The Bible tells us that there is ‘one Lord, one faith, one baptism’ (Ephesians 4:5).
I have been baptised in water by the Holy Spirit, but during my months in India, I believe I have experienced a new baptism.
Now, before you think me a heretic, let me clear some things up.
I don’t wish to contradict scripture and claim that I’ve experienced some kind of ‘second’ baptism, so perhaps I should not describe it as a new baptism at all. What I am talking about is not anything separate as such, perhaps only separate in terms of time, but I am talking about a kind of a ‘re-living’ of the one baptism that I received in Christ.
What is the Bible Marathon?
For those of you who are unaware, the Bible Marathon is a challenge from my godfather that I took up for the first time in 2013:
read the whole Bible starting on January 1st, in canonical order, front to back, as fast as you can!
Last year I completed the marathon in 66 days – equivalent to reading one book a day (read about it here). This year due to my months of travelling and adapting to a different rhythm of life of India, it took me a whole 104 days. Nevertheless, it was even more impacting this year than it was last.
What a brilliant way to start the year by reading through the entire scripture!
Might I challenge you to try it out? (I promise it’s not as hard as it sounds)
What theme stuck out to me the most?
So last year when I completed the Bible Marathon, I was so amazed that I had time to read so much each day. If you read my reflections by clicking the link above, you will see that God taught me a huge lesson that my time belongs to Him, and that in surrendering our lives to the author of time, anything is possible.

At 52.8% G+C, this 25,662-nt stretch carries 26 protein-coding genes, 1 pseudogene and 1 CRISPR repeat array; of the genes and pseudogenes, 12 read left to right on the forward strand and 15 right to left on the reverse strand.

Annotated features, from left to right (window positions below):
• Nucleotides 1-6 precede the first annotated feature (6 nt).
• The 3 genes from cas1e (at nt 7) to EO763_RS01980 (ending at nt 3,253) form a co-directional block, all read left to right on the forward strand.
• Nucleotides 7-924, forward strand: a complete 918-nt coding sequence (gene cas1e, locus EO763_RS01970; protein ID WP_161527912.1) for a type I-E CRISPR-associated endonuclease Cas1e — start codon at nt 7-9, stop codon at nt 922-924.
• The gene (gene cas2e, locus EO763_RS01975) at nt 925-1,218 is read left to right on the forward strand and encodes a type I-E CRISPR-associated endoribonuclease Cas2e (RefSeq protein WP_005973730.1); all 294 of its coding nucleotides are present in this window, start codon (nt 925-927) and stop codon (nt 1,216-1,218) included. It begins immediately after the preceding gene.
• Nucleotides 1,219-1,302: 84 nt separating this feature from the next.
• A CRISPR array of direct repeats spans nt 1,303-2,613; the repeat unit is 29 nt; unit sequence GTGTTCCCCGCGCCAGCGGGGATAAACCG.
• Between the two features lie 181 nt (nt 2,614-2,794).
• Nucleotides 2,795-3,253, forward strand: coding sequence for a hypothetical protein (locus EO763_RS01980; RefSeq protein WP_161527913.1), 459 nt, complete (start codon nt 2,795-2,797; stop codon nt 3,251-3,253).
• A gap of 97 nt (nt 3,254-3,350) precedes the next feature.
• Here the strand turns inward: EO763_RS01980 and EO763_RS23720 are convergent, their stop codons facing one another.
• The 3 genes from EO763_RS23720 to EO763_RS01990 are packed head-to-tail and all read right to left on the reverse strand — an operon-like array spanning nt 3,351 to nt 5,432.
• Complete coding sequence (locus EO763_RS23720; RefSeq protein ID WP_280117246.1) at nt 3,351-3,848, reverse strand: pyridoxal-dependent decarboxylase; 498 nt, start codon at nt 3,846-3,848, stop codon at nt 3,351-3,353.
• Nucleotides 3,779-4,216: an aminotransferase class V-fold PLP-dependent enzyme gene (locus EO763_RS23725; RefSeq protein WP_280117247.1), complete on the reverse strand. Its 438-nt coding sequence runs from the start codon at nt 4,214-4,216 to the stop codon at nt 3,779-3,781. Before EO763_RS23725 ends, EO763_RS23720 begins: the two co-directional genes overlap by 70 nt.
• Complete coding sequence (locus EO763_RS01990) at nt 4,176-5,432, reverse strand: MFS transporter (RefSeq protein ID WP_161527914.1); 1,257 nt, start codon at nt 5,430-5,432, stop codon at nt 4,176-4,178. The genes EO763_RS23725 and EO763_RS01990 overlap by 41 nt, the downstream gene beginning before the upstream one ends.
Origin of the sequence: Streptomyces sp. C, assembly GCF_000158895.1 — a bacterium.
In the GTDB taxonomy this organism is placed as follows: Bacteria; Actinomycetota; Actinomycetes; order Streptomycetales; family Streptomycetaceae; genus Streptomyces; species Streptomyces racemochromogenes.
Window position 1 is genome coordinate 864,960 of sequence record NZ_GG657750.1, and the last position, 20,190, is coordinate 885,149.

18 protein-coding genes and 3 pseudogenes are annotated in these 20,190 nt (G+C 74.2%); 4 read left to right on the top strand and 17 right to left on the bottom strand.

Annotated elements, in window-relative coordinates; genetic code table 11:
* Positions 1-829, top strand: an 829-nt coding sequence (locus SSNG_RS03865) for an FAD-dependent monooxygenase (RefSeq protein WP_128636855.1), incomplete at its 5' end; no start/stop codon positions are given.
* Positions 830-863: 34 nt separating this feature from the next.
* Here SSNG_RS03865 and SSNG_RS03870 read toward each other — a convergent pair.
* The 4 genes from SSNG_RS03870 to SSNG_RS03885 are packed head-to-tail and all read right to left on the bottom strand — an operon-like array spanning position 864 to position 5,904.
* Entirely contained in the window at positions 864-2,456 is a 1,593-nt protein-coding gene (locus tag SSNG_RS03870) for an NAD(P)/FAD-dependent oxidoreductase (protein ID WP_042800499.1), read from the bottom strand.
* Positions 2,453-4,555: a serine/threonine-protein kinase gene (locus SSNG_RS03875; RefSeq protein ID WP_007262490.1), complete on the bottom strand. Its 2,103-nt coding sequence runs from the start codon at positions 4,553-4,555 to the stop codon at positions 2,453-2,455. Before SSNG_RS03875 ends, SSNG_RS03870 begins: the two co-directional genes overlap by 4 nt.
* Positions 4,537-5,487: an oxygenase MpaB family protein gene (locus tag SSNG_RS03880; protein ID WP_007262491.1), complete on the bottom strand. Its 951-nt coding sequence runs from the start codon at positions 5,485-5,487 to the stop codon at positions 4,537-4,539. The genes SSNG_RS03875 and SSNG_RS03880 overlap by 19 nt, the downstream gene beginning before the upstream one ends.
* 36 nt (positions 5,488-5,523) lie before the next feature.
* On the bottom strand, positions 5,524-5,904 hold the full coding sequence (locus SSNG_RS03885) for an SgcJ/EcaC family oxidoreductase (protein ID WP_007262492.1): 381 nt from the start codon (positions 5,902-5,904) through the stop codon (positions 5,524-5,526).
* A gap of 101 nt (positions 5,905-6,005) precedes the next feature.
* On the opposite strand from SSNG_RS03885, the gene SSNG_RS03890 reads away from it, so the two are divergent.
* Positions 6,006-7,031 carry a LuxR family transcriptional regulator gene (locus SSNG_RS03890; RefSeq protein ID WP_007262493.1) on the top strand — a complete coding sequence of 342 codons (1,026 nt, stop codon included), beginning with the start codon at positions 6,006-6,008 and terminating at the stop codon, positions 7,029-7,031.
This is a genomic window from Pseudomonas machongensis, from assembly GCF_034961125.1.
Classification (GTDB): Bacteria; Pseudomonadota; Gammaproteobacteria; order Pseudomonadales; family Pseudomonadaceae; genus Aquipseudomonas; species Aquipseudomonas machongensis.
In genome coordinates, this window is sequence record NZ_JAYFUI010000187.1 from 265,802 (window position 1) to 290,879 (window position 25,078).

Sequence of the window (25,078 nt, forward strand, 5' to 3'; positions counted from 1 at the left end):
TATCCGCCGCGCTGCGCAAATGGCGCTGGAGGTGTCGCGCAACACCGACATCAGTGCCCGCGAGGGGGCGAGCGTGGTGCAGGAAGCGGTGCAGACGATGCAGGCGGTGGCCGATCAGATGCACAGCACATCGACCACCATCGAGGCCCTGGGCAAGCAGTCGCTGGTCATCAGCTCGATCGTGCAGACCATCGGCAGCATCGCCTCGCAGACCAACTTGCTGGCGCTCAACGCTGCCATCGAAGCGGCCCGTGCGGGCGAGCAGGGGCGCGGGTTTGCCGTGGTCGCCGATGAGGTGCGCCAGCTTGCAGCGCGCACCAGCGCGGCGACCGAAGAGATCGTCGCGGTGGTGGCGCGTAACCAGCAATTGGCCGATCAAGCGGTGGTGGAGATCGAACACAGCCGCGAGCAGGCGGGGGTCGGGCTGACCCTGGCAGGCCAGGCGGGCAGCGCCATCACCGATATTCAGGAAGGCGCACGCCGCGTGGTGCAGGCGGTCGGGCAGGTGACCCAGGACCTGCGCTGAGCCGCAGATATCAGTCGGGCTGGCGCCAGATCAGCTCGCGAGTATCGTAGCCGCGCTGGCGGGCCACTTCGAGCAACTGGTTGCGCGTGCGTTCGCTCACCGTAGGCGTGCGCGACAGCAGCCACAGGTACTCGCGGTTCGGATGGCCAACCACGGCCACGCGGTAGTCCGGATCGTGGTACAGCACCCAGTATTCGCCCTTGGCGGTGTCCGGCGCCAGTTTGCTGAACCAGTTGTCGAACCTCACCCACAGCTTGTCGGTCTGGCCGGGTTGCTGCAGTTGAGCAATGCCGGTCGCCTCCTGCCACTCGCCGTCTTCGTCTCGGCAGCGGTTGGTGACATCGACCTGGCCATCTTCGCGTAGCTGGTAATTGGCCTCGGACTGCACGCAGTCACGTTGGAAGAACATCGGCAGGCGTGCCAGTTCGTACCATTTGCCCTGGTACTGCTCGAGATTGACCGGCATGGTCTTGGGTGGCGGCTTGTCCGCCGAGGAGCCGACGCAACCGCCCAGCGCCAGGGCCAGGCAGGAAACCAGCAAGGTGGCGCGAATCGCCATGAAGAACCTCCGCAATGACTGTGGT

One theme that I didn’t mention in the post but one that lingered in my mind (particularly after reading through the Old Testament), was the way that the Jews feared God (or in most cases didn’t but should have). I’m not talking about the kind of fear you might have for spiders (in my case) or of a bully or a demanding boss, I’m not even talking about the kind of fear with which we fear death. I’m talking about the kind of fear that recognises God’s power and majesty, His kingship over all of creation. This kind of fear is a choice, to live under this ‘fear’ means recognising that my life is not my own, this ‘fear’ means recognising El Roi, “the God Who Sees” (Genesis 16:13). When I finished The Bible Marathon in 2013, I remember thinking to myself “I don’t think I fear God… I know He loves me, but He seems more like my buddy than the ruler of the universe…”. I prayed that God might show me His power, I wanted to see Him for the king He really is, I wanted to fear God.
A prayer answered…
This year I read the Bible through a different lens. Travelling around the foreign land of India and struggling to find myself, the scriptures were my daily bread and sustained me through the trials. I’ve been sick more than I ever have in my life, I got headlice, and then bed bugs, and then I suffered with a severe stomach infection when I feared for my life dehydrating in bed. On top of all that is the daily struggle of being a westerner in very traditional eastern city, and even more difficult being a woman in a severely patriarchal culture. Coming here meant I lost all of the things I love; my food, my home, my friends, my social life… my freedom.